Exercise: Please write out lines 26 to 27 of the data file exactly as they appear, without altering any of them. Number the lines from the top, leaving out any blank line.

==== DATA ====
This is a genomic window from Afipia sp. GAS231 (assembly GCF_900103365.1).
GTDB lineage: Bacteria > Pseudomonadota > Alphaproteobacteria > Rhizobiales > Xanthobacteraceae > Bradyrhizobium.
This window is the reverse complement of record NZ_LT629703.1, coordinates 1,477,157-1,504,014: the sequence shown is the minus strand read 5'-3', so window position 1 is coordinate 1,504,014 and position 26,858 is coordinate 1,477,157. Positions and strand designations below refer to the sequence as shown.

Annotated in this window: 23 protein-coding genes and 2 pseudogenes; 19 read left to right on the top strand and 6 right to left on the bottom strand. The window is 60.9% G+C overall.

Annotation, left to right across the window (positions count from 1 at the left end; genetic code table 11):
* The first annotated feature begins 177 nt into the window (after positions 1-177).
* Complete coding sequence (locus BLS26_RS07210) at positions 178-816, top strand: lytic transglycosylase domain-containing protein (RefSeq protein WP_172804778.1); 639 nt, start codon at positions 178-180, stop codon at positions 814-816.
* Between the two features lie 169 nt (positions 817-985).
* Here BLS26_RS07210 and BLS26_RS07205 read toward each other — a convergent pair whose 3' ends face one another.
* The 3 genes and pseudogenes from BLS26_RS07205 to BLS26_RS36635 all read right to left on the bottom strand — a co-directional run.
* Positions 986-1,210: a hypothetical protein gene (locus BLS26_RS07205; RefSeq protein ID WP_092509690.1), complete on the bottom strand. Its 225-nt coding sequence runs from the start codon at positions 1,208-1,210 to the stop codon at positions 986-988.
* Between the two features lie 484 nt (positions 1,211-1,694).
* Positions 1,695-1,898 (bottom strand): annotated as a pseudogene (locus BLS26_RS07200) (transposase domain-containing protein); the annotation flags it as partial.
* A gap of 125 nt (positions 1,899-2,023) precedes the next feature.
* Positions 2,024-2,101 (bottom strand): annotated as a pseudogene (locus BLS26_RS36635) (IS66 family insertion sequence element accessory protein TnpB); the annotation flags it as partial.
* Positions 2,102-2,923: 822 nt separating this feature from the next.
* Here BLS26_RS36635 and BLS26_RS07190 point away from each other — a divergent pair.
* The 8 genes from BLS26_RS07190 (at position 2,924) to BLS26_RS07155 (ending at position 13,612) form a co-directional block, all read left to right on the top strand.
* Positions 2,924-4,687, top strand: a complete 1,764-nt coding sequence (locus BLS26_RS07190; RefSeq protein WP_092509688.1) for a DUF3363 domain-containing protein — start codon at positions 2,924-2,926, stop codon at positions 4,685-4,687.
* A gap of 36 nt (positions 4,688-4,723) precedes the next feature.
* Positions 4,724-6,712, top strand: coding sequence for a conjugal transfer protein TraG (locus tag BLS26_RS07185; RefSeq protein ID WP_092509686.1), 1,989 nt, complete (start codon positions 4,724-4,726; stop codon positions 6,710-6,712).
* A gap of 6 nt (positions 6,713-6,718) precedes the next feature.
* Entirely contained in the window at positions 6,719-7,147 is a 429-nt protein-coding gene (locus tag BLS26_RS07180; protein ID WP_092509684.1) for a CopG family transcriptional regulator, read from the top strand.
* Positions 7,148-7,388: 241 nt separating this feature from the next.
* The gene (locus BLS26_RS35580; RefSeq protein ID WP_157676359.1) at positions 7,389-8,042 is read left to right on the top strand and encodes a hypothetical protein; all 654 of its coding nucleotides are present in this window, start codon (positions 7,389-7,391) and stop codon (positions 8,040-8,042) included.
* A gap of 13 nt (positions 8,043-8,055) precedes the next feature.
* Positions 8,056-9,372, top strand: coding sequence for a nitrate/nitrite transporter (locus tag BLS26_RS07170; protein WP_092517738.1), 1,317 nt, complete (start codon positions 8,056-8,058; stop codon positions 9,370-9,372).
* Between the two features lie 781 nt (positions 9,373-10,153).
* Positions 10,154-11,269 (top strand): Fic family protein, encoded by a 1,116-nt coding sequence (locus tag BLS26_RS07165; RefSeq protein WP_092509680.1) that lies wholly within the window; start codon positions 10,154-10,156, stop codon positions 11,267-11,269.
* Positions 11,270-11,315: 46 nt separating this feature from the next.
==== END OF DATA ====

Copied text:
* A gap of 13 nt (positions 8,043-8,055) precedes the next feature.
* Positions 8,056-9,372, top strand: coding sequence for a nitrate/nitrite transporter (locus tag BLS26_RS07170; protein WP_092517738.1), 1,317 nt, complete (start codon positions 8,056-8,058; stop codon positions 9,370-9,372).